As I stated before, for my non starter, non generator doodle bug, I have no issues running 12v. But my '25 pickup is all 6v and no worries with the original equipment.
A 6V Napa Commercial battery (part# 7244) lists for 129.08 up here in NY and has a $15.00 core. I can get them through work for 83.00 + core. They carry a 2 1/2 year warranty with 6 month free replacement. I do believe they are made by Exide. I had one that lasted 2 years, my current one is about 6 years old and still going.
Wow, Robert! I knew you had 'stepped in it' when I read your first post! It's almost like asking what oil to use in a T.
I'm no expert, but I have a 6 volt T, with a battery that has now lasted about 12 years. In my long life I have heard a lot of technical stuff about batteries, most of which went above my head, but I have learned a few things from all that info. I am sure some folks with technical knowledge will correct my errors, but here's the gist:
I was always told that one of the worst things you can do to an automotive type battery is over-charge it, or charge it too fast. I wonder if that could be part of your ongoing problem with batteries.
The charging operation is hard on a battery. If it is done too fast, or with too much voltage, it can warp the plates in the battery. this causes the separators to break down, and the plates to touch. That's the end.
At the same time, letting the battery get too low on charge is harmful, because of something called 'sulfating.' I don't know the chemistry involved, but understand it is bad for a battery.
Also, when a battery is charged from a "low" state, some material, I don't know what, sluffs off the plates, and falls to the bottom of the cell. When this builds up too high, it shorts out the cell, and kills it.
I have applied this information to my Model T in the following way:
I always set my generator's third brush to a low charging rate of only 1 or 2 amps, until I got a FP voltage regulator. This was because I rarely use the headlights, and to put out enough voltage to operate the headlights would overcharge and boil the battery on a long trip without lights.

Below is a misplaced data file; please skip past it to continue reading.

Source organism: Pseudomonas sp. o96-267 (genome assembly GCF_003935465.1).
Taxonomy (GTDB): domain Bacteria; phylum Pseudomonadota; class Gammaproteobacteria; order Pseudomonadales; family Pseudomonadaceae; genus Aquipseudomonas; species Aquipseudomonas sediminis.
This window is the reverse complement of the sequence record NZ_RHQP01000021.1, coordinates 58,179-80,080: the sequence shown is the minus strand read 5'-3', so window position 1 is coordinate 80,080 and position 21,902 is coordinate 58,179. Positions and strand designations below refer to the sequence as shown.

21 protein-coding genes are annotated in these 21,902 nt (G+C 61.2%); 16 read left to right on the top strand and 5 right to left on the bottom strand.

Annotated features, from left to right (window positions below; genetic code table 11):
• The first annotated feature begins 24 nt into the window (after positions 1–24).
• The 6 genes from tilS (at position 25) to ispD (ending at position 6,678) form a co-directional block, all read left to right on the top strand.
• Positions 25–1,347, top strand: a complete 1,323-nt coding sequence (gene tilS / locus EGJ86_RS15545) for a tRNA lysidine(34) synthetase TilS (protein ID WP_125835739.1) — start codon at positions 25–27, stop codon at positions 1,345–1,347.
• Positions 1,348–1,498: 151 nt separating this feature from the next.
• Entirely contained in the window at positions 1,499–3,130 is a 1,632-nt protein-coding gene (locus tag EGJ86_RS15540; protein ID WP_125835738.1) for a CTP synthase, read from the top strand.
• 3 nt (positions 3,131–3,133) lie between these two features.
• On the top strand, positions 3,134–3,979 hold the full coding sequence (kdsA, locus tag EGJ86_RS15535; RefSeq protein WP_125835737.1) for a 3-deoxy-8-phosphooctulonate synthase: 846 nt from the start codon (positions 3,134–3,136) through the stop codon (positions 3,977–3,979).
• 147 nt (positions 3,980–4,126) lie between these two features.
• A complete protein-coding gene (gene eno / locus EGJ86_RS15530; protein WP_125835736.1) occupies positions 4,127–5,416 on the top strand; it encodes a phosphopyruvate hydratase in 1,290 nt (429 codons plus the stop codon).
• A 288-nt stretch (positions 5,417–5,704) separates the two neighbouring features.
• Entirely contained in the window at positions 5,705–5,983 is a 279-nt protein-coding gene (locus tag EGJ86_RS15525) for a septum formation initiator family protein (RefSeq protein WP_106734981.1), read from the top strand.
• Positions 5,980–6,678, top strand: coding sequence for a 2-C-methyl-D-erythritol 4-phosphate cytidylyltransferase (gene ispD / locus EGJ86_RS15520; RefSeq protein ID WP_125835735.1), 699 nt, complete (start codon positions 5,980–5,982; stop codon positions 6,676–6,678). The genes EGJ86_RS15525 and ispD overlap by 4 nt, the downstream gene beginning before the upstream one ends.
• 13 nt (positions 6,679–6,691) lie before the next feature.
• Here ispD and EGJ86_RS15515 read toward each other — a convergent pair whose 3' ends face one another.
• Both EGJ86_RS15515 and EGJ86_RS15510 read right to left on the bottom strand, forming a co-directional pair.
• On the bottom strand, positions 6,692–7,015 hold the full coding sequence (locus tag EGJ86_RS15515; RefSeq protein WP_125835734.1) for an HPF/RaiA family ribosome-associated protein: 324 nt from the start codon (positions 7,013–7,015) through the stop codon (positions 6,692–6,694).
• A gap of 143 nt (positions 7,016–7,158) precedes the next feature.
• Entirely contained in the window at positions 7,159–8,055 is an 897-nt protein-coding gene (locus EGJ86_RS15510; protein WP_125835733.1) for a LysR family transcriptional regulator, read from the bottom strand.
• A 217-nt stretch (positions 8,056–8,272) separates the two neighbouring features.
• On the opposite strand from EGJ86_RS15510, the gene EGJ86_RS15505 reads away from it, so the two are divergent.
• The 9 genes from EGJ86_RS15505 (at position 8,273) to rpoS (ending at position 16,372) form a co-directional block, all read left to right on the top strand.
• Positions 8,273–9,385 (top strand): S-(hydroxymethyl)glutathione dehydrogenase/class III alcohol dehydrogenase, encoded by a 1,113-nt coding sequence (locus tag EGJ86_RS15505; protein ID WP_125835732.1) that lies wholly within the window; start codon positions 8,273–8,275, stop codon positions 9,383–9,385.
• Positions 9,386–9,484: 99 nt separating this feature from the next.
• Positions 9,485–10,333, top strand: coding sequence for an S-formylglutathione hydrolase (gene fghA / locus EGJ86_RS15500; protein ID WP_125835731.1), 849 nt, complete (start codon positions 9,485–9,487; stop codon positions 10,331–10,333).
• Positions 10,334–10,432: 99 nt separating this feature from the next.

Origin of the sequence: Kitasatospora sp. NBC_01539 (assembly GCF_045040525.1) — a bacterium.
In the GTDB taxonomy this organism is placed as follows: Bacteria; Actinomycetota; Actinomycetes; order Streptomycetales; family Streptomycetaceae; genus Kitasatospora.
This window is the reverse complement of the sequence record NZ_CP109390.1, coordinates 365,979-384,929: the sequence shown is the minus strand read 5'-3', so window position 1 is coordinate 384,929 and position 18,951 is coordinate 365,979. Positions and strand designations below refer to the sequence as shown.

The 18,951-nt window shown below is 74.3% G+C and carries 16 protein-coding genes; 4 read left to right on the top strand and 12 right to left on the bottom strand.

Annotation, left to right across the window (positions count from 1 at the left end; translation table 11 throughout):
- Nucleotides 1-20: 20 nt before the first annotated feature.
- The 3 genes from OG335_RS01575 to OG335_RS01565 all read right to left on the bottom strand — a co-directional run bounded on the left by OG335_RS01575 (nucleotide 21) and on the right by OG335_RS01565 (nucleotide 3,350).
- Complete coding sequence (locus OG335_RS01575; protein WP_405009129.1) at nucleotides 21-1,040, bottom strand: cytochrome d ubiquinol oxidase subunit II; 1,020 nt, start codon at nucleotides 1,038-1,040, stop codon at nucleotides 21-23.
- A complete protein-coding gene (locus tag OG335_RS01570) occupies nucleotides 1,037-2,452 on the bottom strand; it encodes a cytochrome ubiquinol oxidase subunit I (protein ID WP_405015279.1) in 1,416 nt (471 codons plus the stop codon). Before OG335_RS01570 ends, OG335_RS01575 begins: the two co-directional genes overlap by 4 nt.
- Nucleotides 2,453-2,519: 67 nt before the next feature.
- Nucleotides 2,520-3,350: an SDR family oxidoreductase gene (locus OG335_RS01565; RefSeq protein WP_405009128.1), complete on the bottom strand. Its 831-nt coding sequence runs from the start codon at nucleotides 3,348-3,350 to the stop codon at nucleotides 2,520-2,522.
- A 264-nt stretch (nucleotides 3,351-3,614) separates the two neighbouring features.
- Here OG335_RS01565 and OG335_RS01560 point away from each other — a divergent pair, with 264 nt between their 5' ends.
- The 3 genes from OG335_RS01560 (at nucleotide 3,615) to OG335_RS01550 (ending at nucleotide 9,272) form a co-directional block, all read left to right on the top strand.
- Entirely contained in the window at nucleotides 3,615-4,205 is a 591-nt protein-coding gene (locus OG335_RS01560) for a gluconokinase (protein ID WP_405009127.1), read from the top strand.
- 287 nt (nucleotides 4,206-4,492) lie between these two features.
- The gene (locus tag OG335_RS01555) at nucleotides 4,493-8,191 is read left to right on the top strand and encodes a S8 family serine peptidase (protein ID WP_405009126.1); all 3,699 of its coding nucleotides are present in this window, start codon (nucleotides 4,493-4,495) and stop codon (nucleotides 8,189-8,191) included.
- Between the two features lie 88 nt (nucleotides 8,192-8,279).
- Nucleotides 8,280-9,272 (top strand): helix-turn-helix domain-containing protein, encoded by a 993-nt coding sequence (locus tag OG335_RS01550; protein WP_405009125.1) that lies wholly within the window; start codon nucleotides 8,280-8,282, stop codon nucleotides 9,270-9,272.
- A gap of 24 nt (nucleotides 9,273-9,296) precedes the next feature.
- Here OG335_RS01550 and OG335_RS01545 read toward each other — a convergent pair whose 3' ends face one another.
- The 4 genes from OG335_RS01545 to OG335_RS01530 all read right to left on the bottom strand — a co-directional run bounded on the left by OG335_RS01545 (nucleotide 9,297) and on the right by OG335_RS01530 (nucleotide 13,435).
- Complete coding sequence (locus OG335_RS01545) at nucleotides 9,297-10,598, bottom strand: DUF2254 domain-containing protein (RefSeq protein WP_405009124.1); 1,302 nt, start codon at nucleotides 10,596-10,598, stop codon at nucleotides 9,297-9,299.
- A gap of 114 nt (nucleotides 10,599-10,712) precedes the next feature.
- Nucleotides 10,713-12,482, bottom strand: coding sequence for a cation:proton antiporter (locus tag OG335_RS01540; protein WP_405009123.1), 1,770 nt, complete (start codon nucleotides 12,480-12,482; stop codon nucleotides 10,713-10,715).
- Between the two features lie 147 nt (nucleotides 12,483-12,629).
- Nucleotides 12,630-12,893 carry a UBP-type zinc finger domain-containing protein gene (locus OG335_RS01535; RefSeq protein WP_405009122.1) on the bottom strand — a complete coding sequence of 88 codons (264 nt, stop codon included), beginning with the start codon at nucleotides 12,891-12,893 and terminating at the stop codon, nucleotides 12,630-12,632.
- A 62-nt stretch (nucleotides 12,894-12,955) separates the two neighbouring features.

I also invested in a battery maintainer, and leave the battery attached to it whenever the car is not being used.
So, here's my $0.02 about your decision to convert your T to 12 volts, which is obviously regarded my the majority of folks on this Forum as somewhere between unnecessary and a mistake:
Instead of converting to 12 volts, and be constantly worrying about the Bendix and the starter itself, invest in a FP voltage regulator, and a battery tender made for 6 volts. That's not a battery charger, but a battery tender. Then cobble up a way to conveniently plug the car into the battery tender when it's not being used, and do so regularly.
Then relax and forget your battery troubles.
From Lang's, that's a 5055VR and a BAT-TEND.
The cost of those two items is much less than the cost of the 12 volt conversion kit and a 12 volt starter. And, if you are determined to go to 12 volts, be sure to get a 12 volt starter, because the destruction of a starter and/or Bendix can cause all sorts of very expensive side-effect damage!
That 6 volt Generator is another very expensive device to burn out and replace with a rebuilt unit now.
It can charge a 6 volt battery at 10 amps. That makes it a 60 watt device, if you want to look at it that way.
It can likewise charge a 12 volt battery at 3 amps without burning out, so now you have a built in keep alive device, but don't plan any night time driving.
The original 32 candle power head lamps took 16 amps, but modern 50 candlepower lamps take half again that much or around 24 amps.
A size 35 battery from Walmart is likely to be your least expensive answer.